Briefing

Shopify launches sustainability fund as e-commerce giants seek to reduce climate impact

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The e-commerce company will spend at least US$1 million a year on carbon sequestration projects, which remove carbon dioxide from the atmosphere, wrote CEO Tobi Lütke in a blog post. Another US$4 million will be spent annually on programs including renewable power for its global operations, which Lütke said it will achieve in 2020. (The Logic)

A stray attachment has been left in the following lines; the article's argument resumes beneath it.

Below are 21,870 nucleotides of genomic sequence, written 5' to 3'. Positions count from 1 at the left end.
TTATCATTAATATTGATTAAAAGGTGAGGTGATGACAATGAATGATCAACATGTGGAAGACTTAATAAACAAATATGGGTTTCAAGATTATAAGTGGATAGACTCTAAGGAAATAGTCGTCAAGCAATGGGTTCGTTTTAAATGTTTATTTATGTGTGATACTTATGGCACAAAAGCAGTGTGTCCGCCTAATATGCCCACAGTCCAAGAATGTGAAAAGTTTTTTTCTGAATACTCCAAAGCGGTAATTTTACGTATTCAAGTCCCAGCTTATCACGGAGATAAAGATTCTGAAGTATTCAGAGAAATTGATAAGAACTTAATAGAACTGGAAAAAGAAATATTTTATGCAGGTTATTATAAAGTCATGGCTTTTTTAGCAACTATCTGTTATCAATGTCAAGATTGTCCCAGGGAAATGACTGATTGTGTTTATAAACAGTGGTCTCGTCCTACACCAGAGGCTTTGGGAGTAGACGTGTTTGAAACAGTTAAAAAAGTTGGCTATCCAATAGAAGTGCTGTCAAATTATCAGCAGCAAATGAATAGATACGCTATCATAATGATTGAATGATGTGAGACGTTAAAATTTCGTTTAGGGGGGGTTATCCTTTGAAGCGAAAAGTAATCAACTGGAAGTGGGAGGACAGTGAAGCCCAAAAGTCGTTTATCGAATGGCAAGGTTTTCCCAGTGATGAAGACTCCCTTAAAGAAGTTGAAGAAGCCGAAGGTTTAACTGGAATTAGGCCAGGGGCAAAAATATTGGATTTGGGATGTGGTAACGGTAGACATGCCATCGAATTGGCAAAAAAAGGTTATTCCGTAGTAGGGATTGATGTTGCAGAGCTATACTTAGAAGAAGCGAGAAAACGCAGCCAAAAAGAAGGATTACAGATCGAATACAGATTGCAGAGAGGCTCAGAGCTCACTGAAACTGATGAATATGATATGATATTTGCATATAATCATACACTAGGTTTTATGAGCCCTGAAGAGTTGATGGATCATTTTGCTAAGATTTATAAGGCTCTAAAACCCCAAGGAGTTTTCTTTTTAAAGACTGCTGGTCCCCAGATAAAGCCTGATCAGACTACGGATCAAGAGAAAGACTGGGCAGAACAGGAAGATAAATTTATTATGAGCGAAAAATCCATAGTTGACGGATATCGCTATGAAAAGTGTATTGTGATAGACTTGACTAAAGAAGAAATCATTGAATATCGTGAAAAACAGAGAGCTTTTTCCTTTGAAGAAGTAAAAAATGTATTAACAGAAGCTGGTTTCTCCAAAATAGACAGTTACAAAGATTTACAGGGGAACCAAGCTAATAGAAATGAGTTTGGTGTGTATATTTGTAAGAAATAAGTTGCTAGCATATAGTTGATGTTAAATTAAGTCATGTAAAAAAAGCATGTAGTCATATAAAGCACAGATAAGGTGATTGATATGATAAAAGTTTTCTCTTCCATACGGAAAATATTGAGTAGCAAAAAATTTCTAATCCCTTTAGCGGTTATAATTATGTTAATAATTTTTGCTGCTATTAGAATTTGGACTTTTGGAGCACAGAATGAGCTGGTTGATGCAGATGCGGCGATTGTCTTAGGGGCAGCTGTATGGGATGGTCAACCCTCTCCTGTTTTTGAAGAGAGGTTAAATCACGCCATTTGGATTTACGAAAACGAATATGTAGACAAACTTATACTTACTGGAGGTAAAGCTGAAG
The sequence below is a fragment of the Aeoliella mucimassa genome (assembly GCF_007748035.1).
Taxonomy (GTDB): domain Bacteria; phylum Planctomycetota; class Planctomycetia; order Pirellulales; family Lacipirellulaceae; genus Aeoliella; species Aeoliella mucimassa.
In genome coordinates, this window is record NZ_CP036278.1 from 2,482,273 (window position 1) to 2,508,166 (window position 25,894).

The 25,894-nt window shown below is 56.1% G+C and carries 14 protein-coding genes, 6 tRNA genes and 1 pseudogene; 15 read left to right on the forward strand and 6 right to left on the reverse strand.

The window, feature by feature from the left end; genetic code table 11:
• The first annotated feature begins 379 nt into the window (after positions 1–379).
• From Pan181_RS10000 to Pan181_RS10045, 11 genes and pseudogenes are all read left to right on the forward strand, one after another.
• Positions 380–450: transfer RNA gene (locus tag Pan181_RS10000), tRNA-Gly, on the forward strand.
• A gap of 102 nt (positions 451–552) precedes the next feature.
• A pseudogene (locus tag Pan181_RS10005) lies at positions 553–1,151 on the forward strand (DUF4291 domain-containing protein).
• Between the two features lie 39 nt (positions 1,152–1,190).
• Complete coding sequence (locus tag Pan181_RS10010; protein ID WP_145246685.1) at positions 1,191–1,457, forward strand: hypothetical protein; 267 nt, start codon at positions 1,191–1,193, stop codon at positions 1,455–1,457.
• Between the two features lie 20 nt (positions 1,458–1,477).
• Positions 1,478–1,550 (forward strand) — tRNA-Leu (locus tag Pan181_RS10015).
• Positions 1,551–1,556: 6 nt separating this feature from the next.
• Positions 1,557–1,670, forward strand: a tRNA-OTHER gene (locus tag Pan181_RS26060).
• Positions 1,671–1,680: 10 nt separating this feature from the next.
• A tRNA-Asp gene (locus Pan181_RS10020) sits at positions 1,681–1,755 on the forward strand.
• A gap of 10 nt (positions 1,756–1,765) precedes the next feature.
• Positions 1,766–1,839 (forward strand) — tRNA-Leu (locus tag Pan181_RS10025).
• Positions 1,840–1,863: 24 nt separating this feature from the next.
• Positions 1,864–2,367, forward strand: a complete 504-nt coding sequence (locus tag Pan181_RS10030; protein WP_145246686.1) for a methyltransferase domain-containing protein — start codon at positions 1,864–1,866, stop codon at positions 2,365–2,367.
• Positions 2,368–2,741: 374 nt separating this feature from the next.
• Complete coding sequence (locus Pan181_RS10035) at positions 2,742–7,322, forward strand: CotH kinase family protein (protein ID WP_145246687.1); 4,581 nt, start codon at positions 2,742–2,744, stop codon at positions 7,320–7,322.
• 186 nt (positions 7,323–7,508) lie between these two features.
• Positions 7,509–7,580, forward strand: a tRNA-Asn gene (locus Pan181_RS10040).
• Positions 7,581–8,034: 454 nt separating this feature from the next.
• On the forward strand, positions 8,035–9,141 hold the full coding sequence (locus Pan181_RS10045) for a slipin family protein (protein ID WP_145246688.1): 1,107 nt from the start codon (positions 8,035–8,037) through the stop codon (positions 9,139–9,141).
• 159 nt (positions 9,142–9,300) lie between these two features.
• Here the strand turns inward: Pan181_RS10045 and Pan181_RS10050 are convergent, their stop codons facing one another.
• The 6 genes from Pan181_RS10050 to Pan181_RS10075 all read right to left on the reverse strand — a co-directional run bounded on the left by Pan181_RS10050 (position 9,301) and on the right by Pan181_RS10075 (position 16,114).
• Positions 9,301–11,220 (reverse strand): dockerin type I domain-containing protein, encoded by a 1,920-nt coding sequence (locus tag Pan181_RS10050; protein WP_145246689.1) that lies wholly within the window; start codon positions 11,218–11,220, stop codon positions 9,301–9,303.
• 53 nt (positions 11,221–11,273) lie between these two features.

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Talking point: Shopify is announcing its green plans as it gets directly involved in the shipping of merchants’ products to consumers, a process that creates a lot of emissions. Lütke said the Shopify Fulfillment Network will “focus on sustainable packaging,” and that shoppers will be able to download an app that will track deliveries, the carbon impact of which the sustainability fund will automatically pay to balance. Merchants will be offered a similar app. Shopify joins a growing number of large e-commerce companies that are spending to balance their climate impact. In February, Etsy announced it will offset (buying someone else’s greenhouse gas reductions) the emissions generated from shipping all its orders, which it estimates will cost less than US$1 million per year. Shopify has chosen a more expensive sequestration method. Squamish, B.C.-based Carbon Engineering—which Lütke cited in his blog post—wants to eventually lower costs to US$100 per tonne, but it is currently significantly more expensive; offsets cost $20 to $30 per tonne. Lütke said Shopify is “intentionally overpaying” for sequestration to create demand that will drive down prices, because the practice is more effective at combatting climate change than offsets are. Stripe, which partners with Shopify on its payments service, has also promised US$1 million a year for sequestration.